A day after withdrawing from the women’s gymnastics team finals, Simone Biles of the United States has taken herself out of the individual all-around competition at the Tokyo Olympics.
A statement issued Wednesday morning from USA Gymnastics said Biles, considered the all-time greatest in her sport, is withdrawing “after further medical evaluation” in order to focus on her mental health.
The statement said Biles will continue to be evaluated daily “to determine whether or not to participate in next week’s individual event finals.”
The 24-year-old Biles withdrew from the overall team finals Tuesday after failing to execute her planned maneuver in the vault and stumbling backward on her landing. She then briefly left the floor with her coach, then returned to rejoin her teammates with her ankle wrapped in a bandage.
With the loss of Biles, the Russian Olympic Committee took the gold in the team finals with the U.S. taking silver and Britain getting the bronze.
Biles later told reporters that she was not in the right frame of mind because of the stress and pressure heading into the competition, and that she needed to “focus on my mental health and not jeopardize my health and well-being.”
“We wholeheartedly support Simone’s decision and applaud her bravery in prioritizing her well-being,” USA Gymnastics said in its statement. “Her courage shows, yet again, why she is a role model for so many.”
Jade Carey, who finished ninth in qualifying, will take Biles’ place in the all-around competition.
Wednesday’s competitions saw U.S. swimmer Katie Ledecky making Olympic history while her Australian rival Ariarne Titmus earned a second gold medal at the Tokyo Olympics.
Ledecky won the finals of the women’s 1,500-meter freestyle race at the Tokyo Aquatics Center, the first time the event has been staged at a Summer Olympics. Ledecky’s fellow American Erica Sullivan won the silver medal, while Sarah Kohler of Germany took home the bronze medal.
Ledecky’s dominating performance in the 1,500-meter freestyle — she finished four seconds ahead of Sullivan — came just moments after her dismal finish in the finals of the 200-meter freestyle event, her second head-to-head matchup against Titmus. The Australian star, whose dominating performances have earned her the nickname “The Terminator” in her home country, finished the race at 1:53.50 (one minute, 53.50 seconds) to set a new Olympic record. Hong Kong’s Siobhan Haughey won the silver medal, while Canadian Penny Oleksiak finished third to take the bronze.
Ledecky finished the 200-meter freestyle in fifth place, nearly two seconds behind Titmus, who also beat the celebrated American in Monday’s 400-meter freestyle race. Ledecky won both events at the 2016 Rio Olympics and had been favored to repeat in Tokyo. But her win in the 1,500-meter freestyle gives her six career Olympic gold medals dating back to the 2012 London Games.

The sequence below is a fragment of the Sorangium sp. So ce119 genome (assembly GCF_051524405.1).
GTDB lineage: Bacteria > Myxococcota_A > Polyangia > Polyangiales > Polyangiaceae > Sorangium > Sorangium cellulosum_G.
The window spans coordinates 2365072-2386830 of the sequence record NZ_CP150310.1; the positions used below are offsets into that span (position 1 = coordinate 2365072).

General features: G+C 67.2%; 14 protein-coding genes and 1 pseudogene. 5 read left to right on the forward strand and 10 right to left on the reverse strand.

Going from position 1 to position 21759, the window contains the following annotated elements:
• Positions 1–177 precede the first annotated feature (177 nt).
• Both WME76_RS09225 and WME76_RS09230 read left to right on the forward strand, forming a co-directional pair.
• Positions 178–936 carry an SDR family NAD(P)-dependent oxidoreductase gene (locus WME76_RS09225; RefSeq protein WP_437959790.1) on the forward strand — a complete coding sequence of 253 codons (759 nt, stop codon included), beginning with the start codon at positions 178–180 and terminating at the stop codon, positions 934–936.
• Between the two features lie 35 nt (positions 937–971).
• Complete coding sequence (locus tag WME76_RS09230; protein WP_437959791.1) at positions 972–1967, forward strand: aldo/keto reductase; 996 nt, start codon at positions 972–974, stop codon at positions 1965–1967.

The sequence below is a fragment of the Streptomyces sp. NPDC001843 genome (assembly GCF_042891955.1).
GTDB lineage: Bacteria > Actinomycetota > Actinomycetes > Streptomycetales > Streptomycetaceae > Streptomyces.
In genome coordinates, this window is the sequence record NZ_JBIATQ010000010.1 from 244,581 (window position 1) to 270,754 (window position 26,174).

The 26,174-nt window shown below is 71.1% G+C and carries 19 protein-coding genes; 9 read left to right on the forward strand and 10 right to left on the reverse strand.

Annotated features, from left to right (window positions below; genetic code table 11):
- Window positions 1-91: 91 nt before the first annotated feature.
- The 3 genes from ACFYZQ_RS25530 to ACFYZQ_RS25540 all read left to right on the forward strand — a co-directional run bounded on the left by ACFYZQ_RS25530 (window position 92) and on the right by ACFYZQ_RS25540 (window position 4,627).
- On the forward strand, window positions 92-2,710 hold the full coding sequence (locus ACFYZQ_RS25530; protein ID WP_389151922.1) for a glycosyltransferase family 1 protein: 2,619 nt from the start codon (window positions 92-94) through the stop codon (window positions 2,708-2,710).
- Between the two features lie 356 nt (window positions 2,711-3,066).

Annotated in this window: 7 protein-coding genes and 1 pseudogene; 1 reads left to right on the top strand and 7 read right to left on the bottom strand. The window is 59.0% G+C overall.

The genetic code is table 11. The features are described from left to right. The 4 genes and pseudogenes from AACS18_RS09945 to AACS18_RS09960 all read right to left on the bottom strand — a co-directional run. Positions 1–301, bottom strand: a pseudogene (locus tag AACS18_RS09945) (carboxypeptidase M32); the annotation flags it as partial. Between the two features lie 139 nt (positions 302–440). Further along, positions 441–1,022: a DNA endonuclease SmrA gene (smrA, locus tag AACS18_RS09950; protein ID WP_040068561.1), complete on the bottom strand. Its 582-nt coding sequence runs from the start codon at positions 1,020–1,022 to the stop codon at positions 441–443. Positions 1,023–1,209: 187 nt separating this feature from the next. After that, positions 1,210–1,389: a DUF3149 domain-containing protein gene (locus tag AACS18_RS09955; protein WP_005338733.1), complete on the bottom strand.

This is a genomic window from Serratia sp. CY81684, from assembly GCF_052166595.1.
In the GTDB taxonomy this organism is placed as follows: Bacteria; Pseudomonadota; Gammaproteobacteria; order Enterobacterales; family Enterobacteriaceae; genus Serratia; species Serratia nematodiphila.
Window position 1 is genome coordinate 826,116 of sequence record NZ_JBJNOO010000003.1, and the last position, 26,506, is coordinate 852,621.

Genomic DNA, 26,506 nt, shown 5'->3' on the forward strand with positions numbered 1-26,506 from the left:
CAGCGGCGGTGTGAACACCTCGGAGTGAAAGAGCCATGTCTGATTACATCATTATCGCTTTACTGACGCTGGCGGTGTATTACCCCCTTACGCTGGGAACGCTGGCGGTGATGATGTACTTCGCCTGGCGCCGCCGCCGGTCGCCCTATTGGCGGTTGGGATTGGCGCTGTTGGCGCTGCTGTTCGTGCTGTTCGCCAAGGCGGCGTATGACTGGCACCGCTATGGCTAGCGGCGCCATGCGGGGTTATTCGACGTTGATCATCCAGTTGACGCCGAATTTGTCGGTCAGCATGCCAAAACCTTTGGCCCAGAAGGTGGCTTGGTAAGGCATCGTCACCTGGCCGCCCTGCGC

Japanese swimmer Yui Ohashi also became a double gold medal winner Wednesday after winning the 200-meter individual medley, three days after her victory in the 400-meter individual relay. Ohashi edged Americans Alex Walsh and Kate Douglass, who won the silver and bronze medals respectively. Hungary’s Katinka Hosszu, the 2016 champion and current world-record holder, finished in seventh place.
Meanwhile, the British men’s team, anchored by Tom Dean, Duncan Scott, James Guy and Matthew Richards, won the 4×200 freestyle relay race, giving Britain its third swimming gold medal at Tokyo. Dean won the 200-meter freestyle Tuesday, with Adam Peaty winning gold in the 100-meter breaststroke the day before.
And Kristof Milak of Hungary set a new Olympic record in winning the gold medal in the men’s 200-meter butterfly race, finishing at 1:51.25 (one minute, 51.25 seconds), with 19-year-old Tomoru Honda of Japan winning the silver medal and Italy’s Federico Burdisso finishing third to win the bronze medal.
Cyclist Annemiek van Vleuten of the Netherlands won the gold medal in the women’s time trials event with a time of 30:13.49 (30 minutes, 13.49 seconds) at Fuji International Speedway. Switzerland’s Marlen Reusser finished in second place, with van Vleuten’s compatriot Anna van der Breggen winning bronze.
Van Vleuten’s victory is certain to erase the memory of her humiliating finish in Sunday’s road race when she ecstatically crossed the finish line believing she had won, only to find out Austrian Anna Kiesenhofer had broken away from the field to take the gold medal, leaving van Vleuten with the silver medal.